Santiago, Chile • The special envoy sent by Pope Francis to investigate allegations that a bishop had covered up sex abuse underwent gallbladder surgery Wednesday in Chile, church officials said.
Maltese Archbishop Charles Scicluna was stable and conscious after the surgery, and his hospital recovery will take between 48 and 72 hours, the curia for Scicluna’s archdiocese in Malta said in a brief statement issued by a Chilean hospital.
Scicluna entered the hospital Tuesday after starting his interviews with victims and others opposed to the appointment of a bishop accused of covering up for the country’s most notorious pedophile priest.
The spokesman for the Chilean Catholic bishop’s conference, Jaime Coiro, said Scicluna had been suffering abdominal pain since last week. Coiro said the pope has asked that interviews with witnesses continue Wednesday through Friday as planned. For now, they are to be handled by Jordi Bertomeu, a Spanish priest who has been serving as Scicluna’s translator and notary.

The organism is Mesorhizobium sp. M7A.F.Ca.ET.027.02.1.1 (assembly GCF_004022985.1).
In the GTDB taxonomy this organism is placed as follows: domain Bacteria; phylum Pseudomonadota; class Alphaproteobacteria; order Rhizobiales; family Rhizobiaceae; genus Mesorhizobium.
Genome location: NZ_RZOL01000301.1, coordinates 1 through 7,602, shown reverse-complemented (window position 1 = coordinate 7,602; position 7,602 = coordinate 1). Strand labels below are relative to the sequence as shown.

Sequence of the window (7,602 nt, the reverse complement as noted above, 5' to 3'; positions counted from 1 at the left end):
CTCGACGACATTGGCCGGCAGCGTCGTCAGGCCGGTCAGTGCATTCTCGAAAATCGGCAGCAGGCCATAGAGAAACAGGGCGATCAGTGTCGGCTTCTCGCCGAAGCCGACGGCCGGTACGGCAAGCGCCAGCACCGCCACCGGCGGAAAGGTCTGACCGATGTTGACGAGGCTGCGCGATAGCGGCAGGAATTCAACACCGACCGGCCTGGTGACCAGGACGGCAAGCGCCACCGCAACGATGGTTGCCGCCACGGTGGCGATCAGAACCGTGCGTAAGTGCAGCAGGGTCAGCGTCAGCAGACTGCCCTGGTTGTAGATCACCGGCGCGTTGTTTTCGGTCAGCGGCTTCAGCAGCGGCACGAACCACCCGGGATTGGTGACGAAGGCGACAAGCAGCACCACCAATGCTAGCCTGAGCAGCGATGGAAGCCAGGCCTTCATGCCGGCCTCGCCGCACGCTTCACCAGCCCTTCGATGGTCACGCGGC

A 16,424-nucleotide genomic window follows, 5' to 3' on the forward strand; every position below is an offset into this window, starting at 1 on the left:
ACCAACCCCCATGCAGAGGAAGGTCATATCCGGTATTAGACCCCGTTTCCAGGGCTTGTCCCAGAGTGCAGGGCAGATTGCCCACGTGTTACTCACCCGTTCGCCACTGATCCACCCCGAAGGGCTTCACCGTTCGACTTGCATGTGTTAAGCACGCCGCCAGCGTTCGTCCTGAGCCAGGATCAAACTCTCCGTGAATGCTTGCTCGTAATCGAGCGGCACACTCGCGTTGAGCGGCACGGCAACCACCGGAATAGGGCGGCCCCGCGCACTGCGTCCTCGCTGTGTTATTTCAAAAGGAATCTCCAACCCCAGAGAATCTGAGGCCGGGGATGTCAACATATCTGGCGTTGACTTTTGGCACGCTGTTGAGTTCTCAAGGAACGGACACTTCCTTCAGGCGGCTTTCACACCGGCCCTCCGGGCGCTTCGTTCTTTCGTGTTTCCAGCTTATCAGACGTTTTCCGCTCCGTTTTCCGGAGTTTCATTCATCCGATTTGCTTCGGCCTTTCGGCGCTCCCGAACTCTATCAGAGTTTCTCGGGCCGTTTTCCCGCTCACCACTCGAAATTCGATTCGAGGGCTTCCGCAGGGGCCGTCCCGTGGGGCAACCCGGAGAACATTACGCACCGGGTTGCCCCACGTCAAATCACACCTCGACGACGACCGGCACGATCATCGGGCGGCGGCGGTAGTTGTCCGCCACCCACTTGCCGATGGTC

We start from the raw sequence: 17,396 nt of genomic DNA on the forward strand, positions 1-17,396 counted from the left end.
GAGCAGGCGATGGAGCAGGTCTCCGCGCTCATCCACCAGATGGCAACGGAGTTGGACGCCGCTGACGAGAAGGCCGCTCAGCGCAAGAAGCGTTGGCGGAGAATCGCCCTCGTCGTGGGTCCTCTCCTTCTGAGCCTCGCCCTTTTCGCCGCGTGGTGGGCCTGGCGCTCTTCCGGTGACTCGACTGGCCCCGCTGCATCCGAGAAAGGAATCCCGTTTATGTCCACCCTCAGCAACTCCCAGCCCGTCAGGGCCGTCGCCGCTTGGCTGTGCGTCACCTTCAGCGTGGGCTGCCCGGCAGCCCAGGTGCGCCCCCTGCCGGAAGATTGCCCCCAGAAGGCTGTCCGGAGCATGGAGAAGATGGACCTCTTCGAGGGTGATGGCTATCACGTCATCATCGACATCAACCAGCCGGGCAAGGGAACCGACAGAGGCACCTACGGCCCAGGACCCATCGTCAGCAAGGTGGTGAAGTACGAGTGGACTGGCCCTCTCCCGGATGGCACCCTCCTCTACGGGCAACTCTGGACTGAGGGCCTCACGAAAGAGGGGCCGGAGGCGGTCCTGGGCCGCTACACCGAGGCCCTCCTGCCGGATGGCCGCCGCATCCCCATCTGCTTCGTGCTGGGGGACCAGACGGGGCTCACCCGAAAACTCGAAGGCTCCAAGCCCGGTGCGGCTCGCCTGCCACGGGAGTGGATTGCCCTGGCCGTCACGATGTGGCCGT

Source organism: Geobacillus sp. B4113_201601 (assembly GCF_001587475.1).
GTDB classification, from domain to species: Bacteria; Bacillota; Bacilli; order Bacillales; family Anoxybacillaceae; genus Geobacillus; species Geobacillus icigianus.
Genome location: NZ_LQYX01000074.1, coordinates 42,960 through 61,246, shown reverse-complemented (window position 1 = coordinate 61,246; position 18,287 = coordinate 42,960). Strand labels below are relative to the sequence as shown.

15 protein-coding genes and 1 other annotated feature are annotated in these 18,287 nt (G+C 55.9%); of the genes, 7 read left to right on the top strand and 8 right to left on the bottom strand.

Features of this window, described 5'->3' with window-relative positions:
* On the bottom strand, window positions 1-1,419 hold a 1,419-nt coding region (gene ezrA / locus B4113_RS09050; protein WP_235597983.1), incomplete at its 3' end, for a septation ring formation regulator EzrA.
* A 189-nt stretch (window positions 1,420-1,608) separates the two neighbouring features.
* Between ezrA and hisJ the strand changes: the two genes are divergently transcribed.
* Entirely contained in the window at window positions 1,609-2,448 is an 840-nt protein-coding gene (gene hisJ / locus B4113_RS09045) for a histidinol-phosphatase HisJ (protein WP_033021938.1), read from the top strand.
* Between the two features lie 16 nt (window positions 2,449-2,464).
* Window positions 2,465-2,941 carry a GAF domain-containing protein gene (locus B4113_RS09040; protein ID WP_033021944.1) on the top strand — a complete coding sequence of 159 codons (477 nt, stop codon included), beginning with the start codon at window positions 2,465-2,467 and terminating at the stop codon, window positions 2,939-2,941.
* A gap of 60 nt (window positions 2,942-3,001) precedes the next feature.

“We hope that [Scicluna] recovers sooner than expected, so that at least he can rejoin the meetings Friday,” Coiro said.
Scicluna came to Chile to investigate complaints about Bishop Juan Barros. The case has dented the reputation of Pope Francis, who sparked outrage in Chile during a recent visit by strongly defending Barros and saying accusations against him were slander.
Barros has been accused by victims of witnessing and ignoring the abuse of young parishioners by the Rev. Fernando Karadima, who was removed from ministry and sentenced to a lifetime of “penance and prayer” in 2010.
Barros has denied knowing of the abuse.
Barros has been a bishop since 1995, but his 2015 appointment to the city of Osorno by Francis caused outrage after the Karadima scandal had eroded the Catholic Church’s credibility in Chile. He has faced protests in Osorno by priests and lay Catholics who question how someone who says he never saw anything suspicious at the parish could be trusted to protect Osorno’s children today.
Jose Andres Murillo, one of the three victims who have spoken publicly of abuse of Karadima and have accused Barros of a cover-up, came Wednesday to meet with the investigators. He said that Bertomeu and Scicluna are showing another side of the Catholic church and that he hopes the information that they have gathered goes straight to the pope.
“It’s very gratifying, and in a way, also refreshing, that people from the church finally invite you to talk and hear what we’ve lived through,” Murillo said after meeting Bertomeu.
“They’re taking things seriously when it comes to the abuse, the cover-up and the dynamics that have marked the Karadima case.”
Associated Press writers Nicole Winfield in the Vatican and Eva Vergara in Santiago, Chile, contributed to this report.